Recently, I was explaining my research to another academic from a different field. I was describing how, when imaging living animals under the microscope, we strive to keep laser power levels to the minimum needed. The question I got in return was: “Is that for the animal’s sake or for the imaging?”. And of course the answer is both – in general, I find that good science and better microscopy align very well with performing more humane animal research.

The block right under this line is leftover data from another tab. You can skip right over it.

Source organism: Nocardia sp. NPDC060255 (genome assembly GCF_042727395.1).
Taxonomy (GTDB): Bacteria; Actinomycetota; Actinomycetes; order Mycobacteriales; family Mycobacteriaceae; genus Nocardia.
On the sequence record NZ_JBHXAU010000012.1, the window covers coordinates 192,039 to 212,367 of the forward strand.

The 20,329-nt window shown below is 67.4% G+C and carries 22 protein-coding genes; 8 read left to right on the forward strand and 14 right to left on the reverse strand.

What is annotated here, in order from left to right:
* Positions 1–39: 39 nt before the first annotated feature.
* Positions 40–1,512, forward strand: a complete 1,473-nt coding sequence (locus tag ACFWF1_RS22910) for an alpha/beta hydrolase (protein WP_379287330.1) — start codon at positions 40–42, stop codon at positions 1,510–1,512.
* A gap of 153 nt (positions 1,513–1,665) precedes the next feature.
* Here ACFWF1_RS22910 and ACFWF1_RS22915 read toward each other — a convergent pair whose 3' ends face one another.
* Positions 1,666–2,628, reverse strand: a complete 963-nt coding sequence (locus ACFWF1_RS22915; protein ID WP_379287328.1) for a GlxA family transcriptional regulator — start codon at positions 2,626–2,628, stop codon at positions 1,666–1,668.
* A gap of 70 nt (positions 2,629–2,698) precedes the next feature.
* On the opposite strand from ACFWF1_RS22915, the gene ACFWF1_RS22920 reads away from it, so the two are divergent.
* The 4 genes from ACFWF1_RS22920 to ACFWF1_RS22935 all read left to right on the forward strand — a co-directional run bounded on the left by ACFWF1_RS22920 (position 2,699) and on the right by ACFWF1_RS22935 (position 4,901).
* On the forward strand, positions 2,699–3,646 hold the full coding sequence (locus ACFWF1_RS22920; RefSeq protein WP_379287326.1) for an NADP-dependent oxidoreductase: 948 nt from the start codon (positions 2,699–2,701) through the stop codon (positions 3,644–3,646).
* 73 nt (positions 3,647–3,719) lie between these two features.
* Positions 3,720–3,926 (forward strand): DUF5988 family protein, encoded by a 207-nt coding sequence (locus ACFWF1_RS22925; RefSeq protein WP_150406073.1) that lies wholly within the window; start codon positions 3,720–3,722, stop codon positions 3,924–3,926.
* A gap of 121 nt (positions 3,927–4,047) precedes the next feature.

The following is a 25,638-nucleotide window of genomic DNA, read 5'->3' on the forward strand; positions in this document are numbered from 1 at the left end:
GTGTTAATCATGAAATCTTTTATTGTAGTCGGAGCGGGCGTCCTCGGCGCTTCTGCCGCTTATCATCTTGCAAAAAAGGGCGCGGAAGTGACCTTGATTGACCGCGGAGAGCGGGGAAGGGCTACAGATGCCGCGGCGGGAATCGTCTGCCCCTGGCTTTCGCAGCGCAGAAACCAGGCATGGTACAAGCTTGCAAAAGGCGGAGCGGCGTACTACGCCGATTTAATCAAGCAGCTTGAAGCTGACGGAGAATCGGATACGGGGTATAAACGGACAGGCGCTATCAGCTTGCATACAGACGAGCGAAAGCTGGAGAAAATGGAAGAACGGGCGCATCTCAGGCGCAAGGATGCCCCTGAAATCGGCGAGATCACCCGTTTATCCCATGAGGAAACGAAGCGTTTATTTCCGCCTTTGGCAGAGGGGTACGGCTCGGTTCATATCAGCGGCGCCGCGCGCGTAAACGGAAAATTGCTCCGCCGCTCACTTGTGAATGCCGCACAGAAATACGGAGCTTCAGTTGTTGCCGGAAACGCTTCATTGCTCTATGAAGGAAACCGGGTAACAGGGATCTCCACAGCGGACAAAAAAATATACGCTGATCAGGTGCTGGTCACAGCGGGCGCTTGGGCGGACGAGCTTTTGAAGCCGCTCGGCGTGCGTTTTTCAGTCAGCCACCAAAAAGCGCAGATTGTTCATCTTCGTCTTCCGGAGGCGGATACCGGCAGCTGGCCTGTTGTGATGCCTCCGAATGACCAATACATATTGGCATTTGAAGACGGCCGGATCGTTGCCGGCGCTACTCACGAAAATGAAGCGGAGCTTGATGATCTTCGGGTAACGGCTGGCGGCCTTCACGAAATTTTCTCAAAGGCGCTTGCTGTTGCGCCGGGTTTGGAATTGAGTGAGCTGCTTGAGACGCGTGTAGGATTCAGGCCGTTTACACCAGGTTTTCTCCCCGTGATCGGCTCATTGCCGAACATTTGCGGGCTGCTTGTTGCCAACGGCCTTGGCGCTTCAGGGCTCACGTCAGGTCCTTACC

This article is about how researchers are working to improve animal research by minimising numbers used, sharing animals and data and refining experimental procedures. This is not an article on whether or not animal experimentation should or should not be done; that is a matter of personal ethics. However, should you be interested in the rules and regulations surrounding animal research in the UK, I would suggest you start with Understanding Animal Research  and the National Centre for the Replacement, Refinement and Reduction of Animals in Research (the NC3RS) .